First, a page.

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Differences in sexual activity between Ronderib Afrikaner and Merino rams


P.R. King, A.W. Coetzer* and J.C. Morgental*

Grootfontein College of Agriculture, Middelburg CP, 5900


Results on the effect of Ronderib Afrikaner rams on reproduction in Merino ewes over a five-year period indicated that the lambing percentage of Merino ewes mated to Ronderib Afrikaner rams was higher than that of Merino ewes mated to Merino rams. On closer inspection of the results it was found that the elevated lambing percentage was brought about by a higher fecundity (on average 19 %) in the Ronderib Afrikaner mated ewes while the percentage ewes that lambed in each group did not differ significantly (King, Olivier & Wentzel, 1989).

At first it was thought that the Ronderib Afrikaner rams produce more sperm of a better quality than the Merino rams and that this led to the higher fecundity. A macroscopic and microscopic comparison of Ronderib and Merino semen showed no difference in quality. After inseminating two groups of synchronised Merino ewes with fresh Ronderib Afrikaner and Merino semen respectively, it was determined that semen was not involved in this phenomenon as the fecundity of the two groups did not differ at all.

In an attempt to increase the lambing percentage of Merino ewes producing Merino lambs, a group of 100 Merino ewes was joined with three vasectomised Ronderib rams while the control group was joined with three vasectomised Merino rams for a period of 6 weeks. The rams were fitted with raddling harnesses to identify ewes displaying overt oestrus for subsequent artificial insemination with Merino semen. After being inseminated the ewes were again placed in their respective groups. From the reproductive data obtained, it was found that the presence of Ronderib Afrikaner teaser rams increased the fecundity of the ewes with 22 % when compared with that of the control group (King & Wentzel, 1990). In similar experiments it was found that the increased fecundity of ewes mated to Ronderib Afrikaner rams and teaser rams was the result of an increase in the ovulation rate of the Merino ewes (King, Wentzel & Joubert, 1990).

It has not previously been documented that a ram can influence the ovulation rate of the ewe, and the mechanism by which the Ronderib Afrikaner ram accomplishes this is not known. During the experiments it was observed that the Ronderib Afrikaner rams were considerably more active among the ewes than the Merino rams. Because of the fact that the present results indicate that the physical stimulation by the Ronderib Afrikaner ram is responsible for the increased ovulation rate of Merino ewes, a study was done on the sexual activity of Ronderib Afrikaner and Merino rams. Two groups of 15 Merino ewes each were synchronised with progesterone sponges. When all ewes displayed oestrus, a Ronderib Afrikaner ram was placed with one group while a Merino ram was placed with the other for a one-hour period. Ten Ronderib Afrikaner and 10 Merino rams were used in the study and each ram was observed 3 or 4 times. The number of times each ram mated successfully was recorded, as well as the unsuccessful mating attempts. The data obtained for each breed was pooled and statistically analysed.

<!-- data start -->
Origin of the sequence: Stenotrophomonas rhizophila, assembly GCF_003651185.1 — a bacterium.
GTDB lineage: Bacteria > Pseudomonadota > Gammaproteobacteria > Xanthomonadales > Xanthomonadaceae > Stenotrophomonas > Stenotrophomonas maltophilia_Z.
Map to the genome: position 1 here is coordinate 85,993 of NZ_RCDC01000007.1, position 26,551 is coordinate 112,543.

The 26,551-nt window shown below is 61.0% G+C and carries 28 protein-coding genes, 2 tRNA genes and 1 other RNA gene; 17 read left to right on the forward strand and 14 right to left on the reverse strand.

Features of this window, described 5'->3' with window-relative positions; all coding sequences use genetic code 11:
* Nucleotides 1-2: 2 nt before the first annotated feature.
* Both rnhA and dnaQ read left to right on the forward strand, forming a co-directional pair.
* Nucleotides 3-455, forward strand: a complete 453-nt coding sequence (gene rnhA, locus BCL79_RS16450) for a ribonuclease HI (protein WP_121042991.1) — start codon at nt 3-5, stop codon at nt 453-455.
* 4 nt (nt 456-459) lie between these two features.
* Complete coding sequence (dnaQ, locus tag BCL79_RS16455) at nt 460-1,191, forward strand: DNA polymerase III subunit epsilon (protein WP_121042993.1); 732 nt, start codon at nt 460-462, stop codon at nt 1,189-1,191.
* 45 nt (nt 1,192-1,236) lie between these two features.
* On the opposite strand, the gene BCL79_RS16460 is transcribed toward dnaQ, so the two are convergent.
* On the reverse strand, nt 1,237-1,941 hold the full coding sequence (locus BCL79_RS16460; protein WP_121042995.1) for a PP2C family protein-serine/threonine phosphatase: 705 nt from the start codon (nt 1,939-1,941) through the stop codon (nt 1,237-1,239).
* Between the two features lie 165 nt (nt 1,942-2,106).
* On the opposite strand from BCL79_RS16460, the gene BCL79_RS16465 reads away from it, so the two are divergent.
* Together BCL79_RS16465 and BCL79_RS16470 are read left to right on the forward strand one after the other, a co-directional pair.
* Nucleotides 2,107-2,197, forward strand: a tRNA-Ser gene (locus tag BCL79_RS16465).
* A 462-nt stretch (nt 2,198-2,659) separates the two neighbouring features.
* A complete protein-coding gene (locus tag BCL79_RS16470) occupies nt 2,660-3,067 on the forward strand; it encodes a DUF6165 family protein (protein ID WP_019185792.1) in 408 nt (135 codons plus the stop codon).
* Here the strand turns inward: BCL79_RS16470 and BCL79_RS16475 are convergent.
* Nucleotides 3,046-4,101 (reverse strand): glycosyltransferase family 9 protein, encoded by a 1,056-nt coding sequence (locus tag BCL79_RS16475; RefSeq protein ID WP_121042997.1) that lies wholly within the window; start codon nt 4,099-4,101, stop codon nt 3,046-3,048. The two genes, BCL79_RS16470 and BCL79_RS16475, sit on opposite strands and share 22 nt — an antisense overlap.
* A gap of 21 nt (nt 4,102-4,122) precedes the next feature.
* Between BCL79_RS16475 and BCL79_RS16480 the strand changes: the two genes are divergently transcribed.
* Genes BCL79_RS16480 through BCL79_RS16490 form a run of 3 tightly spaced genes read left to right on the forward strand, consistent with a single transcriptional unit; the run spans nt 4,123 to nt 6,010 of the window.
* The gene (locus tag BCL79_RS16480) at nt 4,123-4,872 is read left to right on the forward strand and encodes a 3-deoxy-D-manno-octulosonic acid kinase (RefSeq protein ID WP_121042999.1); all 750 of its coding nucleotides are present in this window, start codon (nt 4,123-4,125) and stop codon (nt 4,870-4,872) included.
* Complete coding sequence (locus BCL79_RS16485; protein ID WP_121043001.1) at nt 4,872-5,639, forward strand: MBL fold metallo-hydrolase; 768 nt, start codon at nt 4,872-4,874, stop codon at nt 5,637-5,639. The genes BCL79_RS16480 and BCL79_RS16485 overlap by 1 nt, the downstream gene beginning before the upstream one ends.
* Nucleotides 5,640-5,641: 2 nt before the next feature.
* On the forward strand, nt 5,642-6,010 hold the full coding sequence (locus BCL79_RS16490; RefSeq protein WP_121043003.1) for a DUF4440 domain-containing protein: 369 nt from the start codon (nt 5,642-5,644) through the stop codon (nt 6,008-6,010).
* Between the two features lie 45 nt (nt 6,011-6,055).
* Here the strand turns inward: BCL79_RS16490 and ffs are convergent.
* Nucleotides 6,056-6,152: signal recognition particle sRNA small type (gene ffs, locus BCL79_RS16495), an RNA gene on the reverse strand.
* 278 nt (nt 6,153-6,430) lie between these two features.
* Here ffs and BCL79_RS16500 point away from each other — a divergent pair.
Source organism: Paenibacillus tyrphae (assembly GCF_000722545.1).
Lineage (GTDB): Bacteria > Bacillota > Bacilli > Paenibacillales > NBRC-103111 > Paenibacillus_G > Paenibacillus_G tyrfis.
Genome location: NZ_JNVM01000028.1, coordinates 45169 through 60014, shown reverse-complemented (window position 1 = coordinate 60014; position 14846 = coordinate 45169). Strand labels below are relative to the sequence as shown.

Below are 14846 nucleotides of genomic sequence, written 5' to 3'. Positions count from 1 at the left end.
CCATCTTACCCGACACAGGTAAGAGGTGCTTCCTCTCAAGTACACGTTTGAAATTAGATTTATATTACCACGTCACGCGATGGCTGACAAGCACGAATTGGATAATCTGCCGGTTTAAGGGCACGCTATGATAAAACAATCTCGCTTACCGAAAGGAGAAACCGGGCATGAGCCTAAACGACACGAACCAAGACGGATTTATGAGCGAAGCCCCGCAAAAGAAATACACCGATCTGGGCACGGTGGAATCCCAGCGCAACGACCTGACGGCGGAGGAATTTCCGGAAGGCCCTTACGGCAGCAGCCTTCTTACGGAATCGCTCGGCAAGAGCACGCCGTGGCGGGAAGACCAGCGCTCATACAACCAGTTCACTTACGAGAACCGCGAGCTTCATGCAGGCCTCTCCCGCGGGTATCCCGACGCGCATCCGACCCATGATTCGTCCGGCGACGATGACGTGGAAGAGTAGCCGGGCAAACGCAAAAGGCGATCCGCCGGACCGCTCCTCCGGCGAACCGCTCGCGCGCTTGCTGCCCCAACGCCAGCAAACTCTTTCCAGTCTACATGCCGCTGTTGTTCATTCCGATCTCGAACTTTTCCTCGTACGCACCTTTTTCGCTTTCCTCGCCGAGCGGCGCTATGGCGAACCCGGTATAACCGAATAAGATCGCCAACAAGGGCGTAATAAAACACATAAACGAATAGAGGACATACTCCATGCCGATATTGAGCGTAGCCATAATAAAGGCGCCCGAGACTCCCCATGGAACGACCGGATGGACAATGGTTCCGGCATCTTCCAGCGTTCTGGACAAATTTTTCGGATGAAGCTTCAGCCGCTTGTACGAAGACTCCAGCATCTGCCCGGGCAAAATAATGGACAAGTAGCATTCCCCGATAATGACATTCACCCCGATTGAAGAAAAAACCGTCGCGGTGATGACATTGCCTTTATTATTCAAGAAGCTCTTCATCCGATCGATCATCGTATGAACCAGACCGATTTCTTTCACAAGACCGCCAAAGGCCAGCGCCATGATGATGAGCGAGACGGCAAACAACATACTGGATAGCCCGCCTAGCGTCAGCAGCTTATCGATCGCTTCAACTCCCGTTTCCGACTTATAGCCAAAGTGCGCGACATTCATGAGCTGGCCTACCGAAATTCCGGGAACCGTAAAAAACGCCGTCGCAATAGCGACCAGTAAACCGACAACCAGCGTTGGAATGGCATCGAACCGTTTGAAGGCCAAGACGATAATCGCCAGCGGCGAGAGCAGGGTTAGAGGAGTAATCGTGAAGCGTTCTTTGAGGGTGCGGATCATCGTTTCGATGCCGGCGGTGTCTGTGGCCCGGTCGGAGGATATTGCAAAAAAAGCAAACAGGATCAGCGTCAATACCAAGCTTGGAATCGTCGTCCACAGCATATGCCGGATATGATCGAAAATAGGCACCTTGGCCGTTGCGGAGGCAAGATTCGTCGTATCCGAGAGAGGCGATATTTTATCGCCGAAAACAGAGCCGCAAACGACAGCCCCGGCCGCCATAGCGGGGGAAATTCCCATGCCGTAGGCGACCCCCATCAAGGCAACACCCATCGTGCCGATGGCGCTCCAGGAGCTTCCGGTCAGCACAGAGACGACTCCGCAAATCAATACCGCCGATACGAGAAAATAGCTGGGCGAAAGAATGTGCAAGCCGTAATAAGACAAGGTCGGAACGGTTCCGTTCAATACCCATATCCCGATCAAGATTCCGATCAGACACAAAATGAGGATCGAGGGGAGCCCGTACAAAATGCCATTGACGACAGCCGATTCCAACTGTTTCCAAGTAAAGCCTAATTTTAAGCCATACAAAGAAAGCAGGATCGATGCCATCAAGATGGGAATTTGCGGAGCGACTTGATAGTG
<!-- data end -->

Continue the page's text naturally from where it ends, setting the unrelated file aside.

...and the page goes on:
The Merino rams mated 1,26 ± 1,36 times on average per hour while the Ronderib Afrikaner rams mated 1,80 ± 1,79 times per hour. Although not statistically significant, the Ronderib Afrikaner rams mated 42,8 % more than the Merino rams. The number of unsuccessful mating attempts per hour for the Merino rams was 6,80 ± 5,35 compared to the 15,09 ± 11,62 for the Ronderib Afrikaner rams. This difference of 121 % in the number of unsuccessful mating attempts was statistically significant. In the present study all the observations were made between 08:00 and 16:00. From observations made during previous experiments it would seem that the Ronderib Afrikaner rams were sexually active throughout the night while the Merino rams were totally inactive from approximately 23:00 to 04:00. If sexual activity tests were done during this period the results could be much more favourable to the Ronderib Afrikaner rams.